While Porsche is printing pistons and Bugatti prints half a car, Aston Martin tinkers in their own luxurious garage. The premier automobile brand from Britain joins those and other performance car manufacturers by adopting metal AM to produce critical automotive components, in this case: active suspension.

Most automotive suspension is passive, made up of a spring (coil or leaf) and a damper (shock absorber). The spring does most of the initial suspension work by allowing the wheel to move up or down when rolling over a bump or hole, and then the damper comes into play by preventing that motion from continuing to bounce like a ball. Passive suspension systems work really well if you know what kind of terrain you’re going to be driving on because the suspension can be tuned (in a shop) to be stiff for smooth roads or loose for uneven rocky surfaces. 

But what if you drive on nice roads during the week and tear up the trails on the weekend? That’s where active suspension saves the day. With active suspension, the oil pressure in the damper is controlled by a computer, either manually by the driver or automatically with sensors, depending on the system. So if active suspension offers the best of both worlds, there can be only one reason why it isn’t standard in every car: cost.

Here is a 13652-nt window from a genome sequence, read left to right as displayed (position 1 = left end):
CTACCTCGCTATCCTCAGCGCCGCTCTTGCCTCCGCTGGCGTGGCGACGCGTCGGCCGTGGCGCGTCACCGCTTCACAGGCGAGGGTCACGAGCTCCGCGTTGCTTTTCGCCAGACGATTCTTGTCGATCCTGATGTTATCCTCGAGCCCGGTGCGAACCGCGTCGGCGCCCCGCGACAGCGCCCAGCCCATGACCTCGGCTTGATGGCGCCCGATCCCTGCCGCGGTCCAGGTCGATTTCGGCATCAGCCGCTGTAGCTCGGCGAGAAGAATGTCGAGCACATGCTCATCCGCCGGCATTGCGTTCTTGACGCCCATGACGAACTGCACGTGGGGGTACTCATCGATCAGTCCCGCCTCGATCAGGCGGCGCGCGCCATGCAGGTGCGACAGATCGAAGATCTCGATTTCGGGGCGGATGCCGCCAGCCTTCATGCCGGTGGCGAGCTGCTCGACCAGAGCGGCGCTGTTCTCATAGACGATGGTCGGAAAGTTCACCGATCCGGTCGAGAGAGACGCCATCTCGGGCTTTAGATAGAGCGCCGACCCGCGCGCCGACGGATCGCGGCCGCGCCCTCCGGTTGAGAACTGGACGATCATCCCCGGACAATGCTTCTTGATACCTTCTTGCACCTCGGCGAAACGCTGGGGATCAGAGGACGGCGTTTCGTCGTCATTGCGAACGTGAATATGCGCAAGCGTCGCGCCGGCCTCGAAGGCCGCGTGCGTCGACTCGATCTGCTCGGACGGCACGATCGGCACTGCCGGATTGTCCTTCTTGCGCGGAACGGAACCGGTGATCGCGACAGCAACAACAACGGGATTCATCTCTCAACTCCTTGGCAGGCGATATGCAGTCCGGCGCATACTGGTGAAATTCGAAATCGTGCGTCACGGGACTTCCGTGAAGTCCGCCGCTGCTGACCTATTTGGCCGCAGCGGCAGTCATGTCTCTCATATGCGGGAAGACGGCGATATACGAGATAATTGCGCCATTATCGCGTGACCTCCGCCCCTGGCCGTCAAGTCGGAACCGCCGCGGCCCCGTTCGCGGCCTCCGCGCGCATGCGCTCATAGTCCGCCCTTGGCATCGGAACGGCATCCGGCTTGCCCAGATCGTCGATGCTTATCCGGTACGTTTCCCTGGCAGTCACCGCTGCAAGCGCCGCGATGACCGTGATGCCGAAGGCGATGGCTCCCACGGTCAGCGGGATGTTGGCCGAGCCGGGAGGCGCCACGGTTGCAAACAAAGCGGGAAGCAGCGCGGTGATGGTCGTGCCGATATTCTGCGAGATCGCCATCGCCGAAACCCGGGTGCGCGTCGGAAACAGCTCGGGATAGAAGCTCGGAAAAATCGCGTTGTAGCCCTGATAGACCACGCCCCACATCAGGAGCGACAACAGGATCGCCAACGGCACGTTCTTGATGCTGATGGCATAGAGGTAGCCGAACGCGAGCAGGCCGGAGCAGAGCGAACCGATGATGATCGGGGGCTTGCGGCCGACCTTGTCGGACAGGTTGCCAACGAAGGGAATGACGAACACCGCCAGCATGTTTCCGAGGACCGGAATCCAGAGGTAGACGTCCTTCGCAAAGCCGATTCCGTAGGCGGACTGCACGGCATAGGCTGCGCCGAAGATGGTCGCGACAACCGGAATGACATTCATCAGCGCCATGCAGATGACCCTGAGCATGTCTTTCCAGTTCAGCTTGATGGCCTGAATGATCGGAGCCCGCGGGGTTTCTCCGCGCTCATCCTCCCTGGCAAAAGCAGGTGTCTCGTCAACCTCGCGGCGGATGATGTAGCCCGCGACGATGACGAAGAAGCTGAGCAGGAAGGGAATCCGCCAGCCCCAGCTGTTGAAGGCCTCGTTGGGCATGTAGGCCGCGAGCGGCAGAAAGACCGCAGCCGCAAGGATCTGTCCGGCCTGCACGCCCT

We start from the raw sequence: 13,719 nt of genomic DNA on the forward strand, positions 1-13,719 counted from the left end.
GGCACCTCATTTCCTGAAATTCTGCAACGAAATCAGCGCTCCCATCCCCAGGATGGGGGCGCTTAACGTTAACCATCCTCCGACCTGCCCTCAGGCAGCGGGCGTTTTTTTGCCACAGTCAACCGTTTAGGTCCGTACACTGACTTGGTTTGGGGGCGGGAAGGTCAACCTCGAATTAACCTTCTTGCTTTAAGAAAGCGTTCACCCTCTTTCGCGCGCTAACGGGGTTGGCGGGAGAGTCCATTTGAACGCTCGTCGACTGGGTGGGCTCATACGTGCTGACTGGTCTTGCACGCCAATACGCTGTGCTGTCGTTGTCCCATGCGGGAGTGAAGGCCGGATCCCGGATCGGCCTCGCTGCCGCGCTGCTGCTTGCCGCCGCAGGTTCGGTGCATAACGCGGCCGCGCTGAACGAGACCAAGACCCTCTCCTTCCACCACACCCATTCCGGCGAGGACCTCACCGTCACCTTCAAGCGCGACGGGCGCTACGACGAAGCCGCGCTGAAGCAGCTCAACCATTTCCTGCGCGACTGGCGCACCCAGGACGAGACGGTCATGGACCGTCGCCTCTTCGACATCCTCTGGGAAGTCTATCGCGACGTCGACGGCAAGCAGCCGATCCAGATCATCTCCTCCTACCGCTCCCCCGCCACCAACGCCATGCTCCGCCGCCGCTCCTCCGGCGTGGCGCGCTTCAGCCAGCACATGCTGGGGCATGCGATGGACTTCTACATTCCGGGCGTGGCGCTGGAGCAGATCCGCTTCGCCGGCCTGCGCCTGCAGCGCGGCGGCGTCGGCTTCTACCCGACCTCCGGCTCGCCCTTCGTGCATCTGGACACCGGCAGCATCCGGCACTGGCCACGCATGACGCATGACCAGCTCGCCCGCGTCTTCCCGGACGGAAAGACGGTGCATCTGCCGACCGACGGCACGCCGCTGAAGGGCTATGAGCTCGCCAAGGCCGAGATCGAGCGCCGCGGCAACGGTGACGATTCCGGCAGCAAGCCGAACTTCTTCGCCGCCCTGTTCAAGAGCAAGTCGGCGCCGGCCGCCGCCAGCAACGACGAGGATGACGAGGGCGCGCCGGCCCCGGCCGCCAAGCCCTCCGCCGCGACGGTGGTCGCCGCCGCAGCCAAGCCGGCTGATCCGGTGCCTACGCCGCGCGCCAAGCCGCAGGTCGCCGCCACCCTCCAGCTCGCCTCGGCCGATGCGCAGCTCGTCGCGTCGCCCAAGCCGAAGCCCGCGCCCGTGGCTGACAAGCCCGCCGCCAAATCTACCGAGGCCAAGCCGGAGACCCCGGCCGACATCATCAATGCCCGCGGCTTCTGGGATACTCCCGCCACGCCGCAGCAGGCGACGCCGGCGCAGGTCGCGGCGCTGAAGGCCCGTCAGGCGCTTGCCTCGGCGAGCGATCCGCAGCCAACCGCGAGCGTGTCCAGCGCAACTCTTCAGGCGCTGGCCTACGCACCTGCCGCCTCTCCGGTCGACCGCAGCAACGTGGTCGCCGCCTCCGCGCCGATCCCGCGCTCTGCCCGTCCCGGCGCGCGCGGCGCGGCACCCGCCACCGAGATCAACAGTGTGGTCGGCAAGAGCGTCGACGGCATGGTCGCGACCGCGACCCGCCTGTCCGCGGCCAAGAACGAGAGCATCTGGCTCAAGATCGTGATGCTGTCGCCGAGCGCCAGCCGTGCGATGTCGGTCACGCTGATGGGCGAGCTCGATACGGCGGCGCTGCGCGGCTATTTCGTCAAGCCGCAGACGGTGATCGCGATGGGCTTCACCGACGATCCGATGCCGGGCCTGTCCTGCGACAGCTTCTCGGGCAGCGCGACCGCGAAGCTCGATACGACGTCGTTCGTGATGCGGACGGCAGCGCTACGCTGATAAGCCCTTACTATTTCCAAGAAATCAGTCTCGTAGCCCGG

Active suspension

Active suspension unit (Image credit: Domin)

That’s why Aston Martin is looking to 3D printing, to try to get the cost of their FAST (full active suspension technology) system low enough that it becomes the industry standard, for luxury driving that is. Let’s not forget we’re talking about Aston Martin. FAST is Domin’s contribution to the partnership, and they state that their unit is capable of “infinite variability in damping, with a step response as fast as 0.015 seconds, and all in a package weighing under 4kg.” Domin’s patented valve technology is also featured throughout the design as “25 fluid galleries operate in unison to transport hydraulic fluid throughout the system, all of which are encased within a fully additive manufactured core.” The curvilinear geometry is possible only with AM, and the same can be said for its mechanical properties.

Along with Cranfield University, Aston Martin and Domin will have just six months to develop and test the FAST system. Of course, that’s ages for 3D printing.